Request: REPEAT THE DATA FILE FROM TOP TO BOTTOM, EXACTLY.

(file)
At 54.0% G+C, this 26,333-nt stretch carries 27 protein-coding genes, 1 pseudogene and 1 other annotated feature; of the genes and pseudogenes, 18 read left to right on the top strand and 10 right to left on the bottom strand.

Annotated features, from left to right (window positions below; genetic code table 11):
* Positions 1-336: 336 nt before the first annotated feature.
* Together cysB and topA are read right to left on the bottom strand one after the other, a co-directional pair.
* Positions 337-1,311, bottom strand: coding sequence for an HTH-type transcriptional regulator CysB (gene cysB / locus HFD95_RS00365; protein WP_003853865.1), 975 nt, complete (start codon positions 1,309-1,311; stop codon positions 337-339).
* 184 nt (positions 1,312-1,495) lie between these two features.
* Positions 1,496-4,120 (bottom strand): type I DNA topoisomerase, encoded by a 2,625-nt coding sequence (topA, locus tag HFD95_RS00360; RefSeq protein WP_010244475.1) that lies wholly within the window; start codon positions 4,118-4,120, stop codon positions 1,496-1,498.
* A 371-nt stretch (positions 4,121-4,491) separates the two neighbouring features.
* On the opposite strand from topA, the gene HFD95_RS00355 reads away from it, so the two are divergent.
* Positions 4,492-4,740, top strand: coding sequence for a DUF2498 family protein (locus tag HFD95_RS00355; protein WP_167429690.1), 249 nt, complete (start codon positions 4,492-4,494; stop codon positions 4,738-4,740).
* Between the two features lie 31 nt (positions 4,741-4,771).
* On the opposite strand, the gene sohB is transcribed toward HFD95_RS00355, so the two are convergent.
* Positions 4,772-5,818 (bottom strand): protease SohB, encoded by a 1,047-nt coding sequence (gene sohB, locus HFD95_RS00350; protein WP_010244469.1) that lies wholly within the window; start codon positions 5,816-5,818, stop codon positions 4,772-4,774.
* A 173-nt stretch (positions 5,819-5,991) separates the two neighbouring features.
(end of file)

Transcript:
At 54.0% G+C, this 26,333-nt stretch carries 27 protein-coding genes, 1 pseudogene and 1 other annotated feature; of the genes and pseudogenes, 18 read left to right on the top strand and 10 right to left on the bottom strand.

Annotated features, from left to right (window positions below; genetic code table 11):
* Positions 1-336: 336 nt before the first annotated feature.
* Together cysB and topA are read right to left on the bottom strand one after the other, a co-directional pair.
* Positions 337-1,311, bottom strand: coding sequence for an HTH-type transcriptional regulator CysB (gene cysB / locus HFD95_RS00365; protein WP_003853865.1), 975 nt, complete (start codon positions 1,309-1,311; stop codon positions 337-339).
* 184 nt (positions 1,312-1,495) lie between these two features.
* Positions 1,496-4,120 (bottom strand): type I DNA topoisomerase, encoded by a 2,625-nt coding sequence (topA, locus tag HFD95_RS00360; RefSeq protein WP_010244475.1) that lies wholly within the window; start codon positions 4,118-4,120, stop codon positions 1,496-1,498.
* A 371-nt stretch (positions 4,121-4,491) separates the two neighbouring features.
* On the opposite strand from topA, the gene HFD95_RS00355 reads away from it, so the two are divergent.
* Positions 4,492-4,740, top strand: coding sequence for a DUF2498 family protein (locus tag HFD95_RS00355; protein WP_167429690.1), 249 nt, complete (start codon positions 4,492-4,494; stop codon positions 4,738-4,740).
* Between the two features lie 31 nt (positions 4,741-4,771).
* On the opposite strand, the gene sohB is transcribed toward HFD95_RS00355, so the two are convergent.
* Positions 4,772-5,818 (bottom strand): protease SohB, encoded by a 1,047-nt coding sequence (gene sohB, locus HFD95_RS00350; protein WP_010244469.1) that lies wholly within the window; start codon positions 5,816-5,818, stop codon positions 4,772-4,774.
* A 173-nt stretch (positions 5,819-5,991) separates the two neighbouring features.